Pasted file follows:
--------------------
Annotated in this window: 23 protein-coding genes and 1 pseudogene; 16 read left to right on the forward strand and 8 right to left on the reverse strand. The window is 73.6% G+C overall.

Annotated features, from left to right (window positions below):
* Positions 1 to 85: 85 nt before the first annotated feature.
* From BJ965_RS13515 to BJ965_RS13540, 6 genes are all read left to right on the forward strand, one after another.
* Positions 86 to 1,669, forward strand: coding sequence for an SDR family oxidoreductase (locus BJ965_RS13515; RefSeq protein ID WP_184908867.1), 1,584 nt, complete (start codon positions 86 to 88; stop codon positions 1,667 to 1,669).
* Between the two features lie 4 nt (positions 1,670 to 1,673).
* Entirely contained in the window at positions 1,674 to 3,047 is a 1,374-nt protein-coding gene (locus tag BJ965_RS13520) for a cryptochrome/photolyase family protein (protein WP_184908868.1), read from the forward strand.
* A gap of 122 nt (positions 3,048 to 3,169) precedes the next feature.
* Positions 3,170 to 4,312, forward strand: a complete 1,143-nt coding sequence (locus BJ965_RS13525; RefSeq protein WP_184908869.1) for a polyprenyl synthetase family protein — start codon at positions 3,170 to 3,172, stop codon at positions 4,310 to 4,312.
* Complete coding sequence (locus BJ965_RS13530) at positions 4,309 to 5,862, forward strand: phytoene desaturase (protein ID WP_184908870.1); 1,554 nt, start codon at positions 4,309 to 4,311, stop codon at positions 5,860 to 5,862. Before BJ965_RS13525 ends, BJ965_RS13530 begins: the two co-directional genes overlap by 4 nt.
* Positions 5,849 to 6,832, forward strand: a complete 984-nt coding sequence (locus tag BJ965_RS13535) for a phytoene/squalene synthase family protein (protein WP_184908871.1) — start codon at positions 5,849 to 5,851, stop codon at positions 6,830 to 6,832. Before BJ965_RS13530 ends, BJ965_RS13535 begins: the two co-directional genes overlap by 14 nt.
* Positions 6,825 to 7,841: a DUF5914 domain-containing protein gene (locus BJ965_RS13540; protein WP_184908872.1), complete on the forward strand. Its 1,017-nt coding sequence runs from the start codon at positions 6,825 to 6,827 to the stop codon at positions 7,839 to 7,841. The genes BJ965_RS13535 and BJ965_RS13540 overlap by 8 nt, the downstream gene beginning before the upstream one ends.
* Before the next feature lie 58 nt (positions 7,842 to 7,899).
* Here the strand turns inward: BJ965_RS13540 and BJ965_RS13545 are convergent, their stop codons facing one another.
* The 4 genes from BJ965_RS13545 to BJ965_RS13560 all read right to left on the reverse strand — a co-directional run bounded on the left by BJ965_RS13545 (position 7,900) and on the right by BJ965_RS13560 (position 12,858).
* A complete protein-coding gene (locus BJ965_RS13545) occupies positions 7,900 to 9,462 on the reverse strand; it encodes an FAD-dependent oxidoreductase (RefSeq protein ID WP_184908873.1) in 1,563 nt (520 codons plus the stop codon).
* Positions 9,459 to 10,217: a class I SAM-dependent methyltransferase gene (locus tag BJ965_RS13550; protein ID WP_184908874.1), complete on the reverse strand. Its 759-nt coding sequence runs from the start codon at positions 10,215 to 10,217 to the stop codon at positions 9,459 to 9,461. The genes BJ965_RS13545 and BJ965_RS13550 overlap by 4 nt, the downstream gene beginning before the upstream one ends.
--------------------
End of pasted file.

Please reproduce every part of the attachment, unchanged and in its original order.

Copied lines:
Annotated in this window: 23 protein-coding genes and 1 pseudogene; 16 read left to right on the forward strand and 8 right to left on the reverse strand. The window is 73.6% G+C overall.

Annotated features, from left to right (window positions below):
* Positions 1 to 85: 85 nt before the first annotated feature.
* From BJ965_RS13515 to BJ965_RS13540, 6 genes are all read left to right on the forward strand, one after another.
* Positions 86 to 1,669, forward strand: coding sequence for an SDR family oxidoreductase (locus BJ965_RS13515; RefSeq protein ID WP_184908867.1), 1,584 nt, complete (start codon positions 86 to 88; stop codon positions 1,667 to 1,669).
* Between the two features lie 4 nt (positions 1,670 to 1,673).
* Entirely contained in the window at positions 1,674 to 3,047 is a 1,374-nt protein-coding gene (locus tag BJ965_RS13520) for a cryptochrome/photolyase family protein (protein WP_184908868.1), read from the forward strand.
* A gap of 122 nt (positions 3,048 to 3,169) precedes the next feature.
* Positions 3,170 to 4,312, forward strand: a complete 1,143-nt coding sequence (locus BJ965_RS13525; RefSeq protein WP_184908869.1) for a polyprenyl synthetase family protein — start codon at positions 3,170 to 3,172, stop codon at positions 4,310 to 4,312.
* Complete coding sequence (locus BJ965_RS13530) at positions 4,309 to 5,862, forward strand: phytoene desaturase (protein ID WP_184908870.1); 1,554 nt, start codon at positions 4,309 to 4,311, stop codon at positions 5,860 to 5,862. Before BJ965_RS13525 ends, BJ965_RS13530 begins: the two co-directional genes overlap by 4 nt.
* Positions 5,849 to 6,832, forward strand: a complete 984-nt coding sequence (locus tag BJ965_RS13535) for a phytoene/squalene synthase family protein (protein WP_184908871.1) — start codon at positions 5,849 to 5,851, stop codon at positions 6,830 to 6,832. Before BJ965_RS13530 ends, BJ965_RS13535 begins: the two co-directional genes overlap by 14 nt.
* Positions 6,825 to 7,841: a DUF5914 domain-containing protein gene (locus BJ965_RS13540; protein WP_184908872.1), complete on the forward strand. Its 1,017-nt coding sequence runs from the start codon at positions 6,825 to 6,827 to the stop codon at positions 7,839 to 7,841. The genes BJ965_RS13535 and BJ965_RS13540 overlap by 8 nt, the downstream gene beginning before the upstream one ends.
* Before the next feature lie 58 nt (positions 7,842 to 7,899).
* Here the strand turns inward: BJ965_RS13540 and BJ965_RS13545 are convergent, their stop codons facing one another.
* The 4 genes from BJ965_RS13545 to BJ965_RS13560 all read right to left on the reverse strand — a co-directional run bounded on the left by BJ965_RS13545 (position 7,900) and on the right by BJ965_RS13560 (position 12,858).
* A complete protein-coding gene (locus BJ965_RS13545) occupies positions 7,900 to 9,462 on the reverse strand; it encodes an FAD-dependent oxidoreductase (RefSeq protein ID WP_184908873.1) in 1,563 nt (520 codons plus the stop codon).
* Positions 9,459 to 10,217: a class I SAM-dependent methyltransferase gene (locus tag BJ965_RS13550; protein ID WP_184908874.1), complete on the reverse strand. Its 759-nt coding sequence runs from the start codon at positions 10,215 to 10,217 to the stop codon at positions 9,459 to 9,461. The genes BJ965_RS13545 and BJ965_RS13550 overlap by 4 nt, the downstream gene beginning before the upstream one ends.